Article from Mayo Abbey Parish Magazine 1995
Photographs are an invaluable source of information for the historian. Whether capturing events on a national scale or those of the locality they provide a unique insight into the events, people and places which they portray. However, it is clear that they have been all too often under utilized by the historian.
In the local context photographs provide the perfect window on the past. Photography became widely accessible in the west of Ireland only in the final decades of the last century when many families had their photograph taken in studios by travelling photographers who, according to many of the older people seem to have made a lucrative living from touring the countryside with their impressive looking cameras.
Certainly many families in East Mayo succumbed to the lure of the camera judging by the survival of many miscellaneous group photographs dating from the 1890's and early years of this century which are evident in many family albums.
Photographs from a locality are an effective tool for the local historian and work on a number of different levels. As an important social record they often capture not just a moment in time but more specifically often provide a vital record of place. The situation of a photograph; its backdrop, the landscape, setting, buildings and people portrayed provide much of use to the historian.
A recent example in Achadh Mor parish serves to illustrate this degree of usefulness. An old family photograph which was dated roughly to the 1950's, and in which many of the group were unidentifiable was much more precisely dated by the details which were in the background.
In this case the haystacks in the background were tied with sugans and a T.V.O. Ferguson tractor which was recognised as one of the first of its kind in the area, thus dating the photograpg to the 1930's. Mayo Abbey also provides an example of this in the townland of Knockaunakill where a photograph of children out playing in a field may show up an archaeological monument which is now gone.
Photographs were often taken at events of local and national interest and thus provide an important social and historical record. The older people included on these can often be identified by younger members who remember the particular event, a parish sports day, a local spraoi, the station mass, the victorious team, the meitheal etc. etc.
For the historian these photographs are a vital link with the past and the people who have gone before. So much of our past has already been lost, forgotten or disregarded. We have an important part to play in its reconstruction. Many incidental details in a photograph tell us much about our ancestors and the lives they lived.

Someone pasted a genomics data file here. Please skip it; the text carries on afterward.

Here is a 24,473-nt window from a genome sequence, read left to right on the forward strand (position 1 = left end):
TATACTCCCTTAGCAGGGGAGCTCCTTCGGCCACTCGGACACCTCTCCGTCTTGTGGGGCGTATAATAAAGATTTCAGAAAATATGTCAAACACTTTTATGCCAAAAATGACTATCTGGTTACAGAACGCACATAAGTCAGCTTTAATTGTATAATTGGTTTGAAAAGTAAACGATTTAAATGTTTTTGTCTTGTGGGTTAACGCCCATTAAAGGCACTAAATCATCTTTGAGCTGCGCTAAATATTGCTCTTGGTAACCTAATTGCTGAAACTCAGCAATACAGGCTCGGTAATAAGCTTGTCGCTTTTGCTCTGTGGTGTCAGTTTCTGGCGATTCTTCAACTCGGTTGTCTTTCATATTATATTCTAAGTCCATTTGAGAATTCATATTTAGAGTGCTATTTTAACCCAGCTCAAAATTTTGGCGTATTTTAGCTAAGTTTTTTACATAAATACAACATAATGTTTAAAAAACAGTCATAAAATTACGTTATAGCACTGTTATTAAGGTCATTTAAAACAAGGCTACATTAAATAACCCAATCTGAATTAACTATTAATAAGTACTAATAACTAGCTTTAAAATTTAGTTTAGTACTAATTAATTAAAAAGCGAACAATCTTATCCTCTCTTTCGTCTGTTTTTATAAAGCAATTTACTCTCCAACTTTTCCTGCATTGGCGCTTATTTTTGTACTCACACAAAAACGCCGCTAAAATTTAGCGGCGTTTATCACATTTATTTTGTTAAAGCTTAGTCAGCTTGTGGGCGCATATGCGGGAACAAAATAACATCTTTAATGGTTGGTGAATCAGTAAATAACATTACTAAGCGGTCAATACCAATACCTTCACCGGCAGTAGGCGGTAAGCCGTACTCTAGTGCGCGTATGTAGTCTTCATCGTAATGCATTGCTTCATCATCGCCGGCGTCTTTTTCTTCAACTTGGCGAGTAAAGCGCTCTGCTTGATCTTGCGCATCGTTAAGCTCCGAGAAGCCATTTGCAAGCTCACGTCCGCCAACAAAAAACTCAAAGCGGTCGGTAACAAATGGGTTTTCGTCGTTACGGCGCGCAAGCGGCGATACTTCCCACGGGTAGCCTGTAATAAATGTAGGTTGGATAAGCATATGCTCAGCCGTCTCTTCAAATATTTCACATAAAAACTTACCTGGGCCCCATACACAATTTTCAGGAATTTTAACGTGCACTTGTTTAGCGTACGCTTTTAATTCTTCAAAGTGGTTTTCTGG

Their clothing helps to date the photograps; similarly moustaches and beards which seem to have been "all the rage" in the 1890's. Farming practices, tools used, plough types, harnesses also help us to date photographs and to learn about what life was like for previous generations.
Photographs are vital too in providing a record not only of buildings and places but are often our only record of people. When used in conjunction with other historical sources from the 19th century, eg. Griffith's Valuation of 1856 and with the 1901 Census we can, with a fair degree of historical accuracy, reconstruct a family, townland or village for future generations. Emigration has deprived us of many individuals and indeed whole families whose only testament is "the home they left behind", now often ruinous and neglected. Often these families are scarcely remembered by the present generation; their names becoming part of local lore.
Ironically however, many emigrants can provide us with a link with our past. Often when they arrived in England or America they had their family photograph taken to send home to parents, brothers and sisters in order to show the people at home that they arrived safely and were doing well.
A collection of this kind of portrait would be a great asset to the local community enabling a fuller, more vivid picture of the past to be recorded for present and future generations. In this year of the anniversary of the Famine we have the perfect opportunity to "re-people" our townlands and villages with the help of folklore and photographs. Many died, or emigrated without trace; others were adversely affected by the resulting poverty.
With our heightened awareness of our history, because of the Famine anniversary, we can do a lot to redress the imbalance which the lack of historical sources has left us. The collection of old photographs depicting our people and our past will be of great benefit in this act of rememberance and an important record of our community. The pace of change in the 1990's makes even the 1950's seem like a world apart.
Technology transforms our lives continuously, brings us further away from our past and erases our memory of these times.
by Anne Conboy